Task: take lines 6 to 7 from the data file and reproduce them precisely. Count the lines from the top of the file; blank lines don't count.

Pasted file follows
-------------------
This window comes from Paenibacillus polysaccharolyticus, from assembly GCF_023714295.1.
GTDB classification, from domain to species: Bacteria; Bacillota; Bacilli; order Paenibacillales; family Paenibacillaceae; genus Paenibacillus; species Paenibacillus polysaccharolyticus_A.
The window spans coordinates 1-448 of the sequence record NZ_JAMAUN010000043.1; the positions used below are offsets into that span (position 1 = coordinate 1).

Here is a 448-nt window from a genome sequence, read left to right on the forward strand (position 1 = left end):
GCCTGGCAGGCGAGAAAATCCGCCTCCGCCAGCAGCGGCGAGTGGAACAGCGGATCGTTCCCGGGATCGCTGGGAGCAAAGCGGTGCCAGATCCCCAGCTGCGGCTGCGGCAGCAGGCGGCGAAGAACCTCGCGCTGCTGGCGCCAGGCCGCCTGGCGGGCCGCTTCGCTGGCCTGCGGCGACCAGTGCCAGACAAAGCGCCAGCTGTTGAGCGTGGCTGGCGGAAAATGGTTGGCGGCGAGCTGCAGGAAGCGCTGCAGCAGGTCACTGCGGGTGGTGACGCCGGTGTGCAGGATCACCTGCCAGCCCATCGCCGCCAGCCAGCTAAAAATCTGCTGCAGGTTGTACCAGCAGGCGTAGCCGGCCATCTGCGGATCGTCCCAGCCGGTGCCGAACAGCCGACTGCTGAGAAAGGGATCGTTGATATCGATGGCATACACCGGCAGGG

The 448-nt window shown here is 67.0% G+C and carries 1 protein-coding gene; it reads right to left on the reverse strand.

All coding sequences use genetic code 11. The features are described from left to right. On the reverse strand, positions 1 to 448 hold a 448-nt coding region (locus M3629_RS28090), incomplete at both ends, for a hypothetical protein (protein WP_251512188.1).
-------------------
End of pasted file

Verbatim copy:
The 448-nt window shown here is 67.0% G+C and carries 1 protein-coding gene; it reads right to left on the reverse strand.

All coding sequences use genetic code 11. The features are described from left to right. On the reverse strand, positions 1 to 448 hold a 448-nt coding region (locus M3629_RS28090), incomplete at both ends, for a hypothetical protein (protein WP_251512188.1).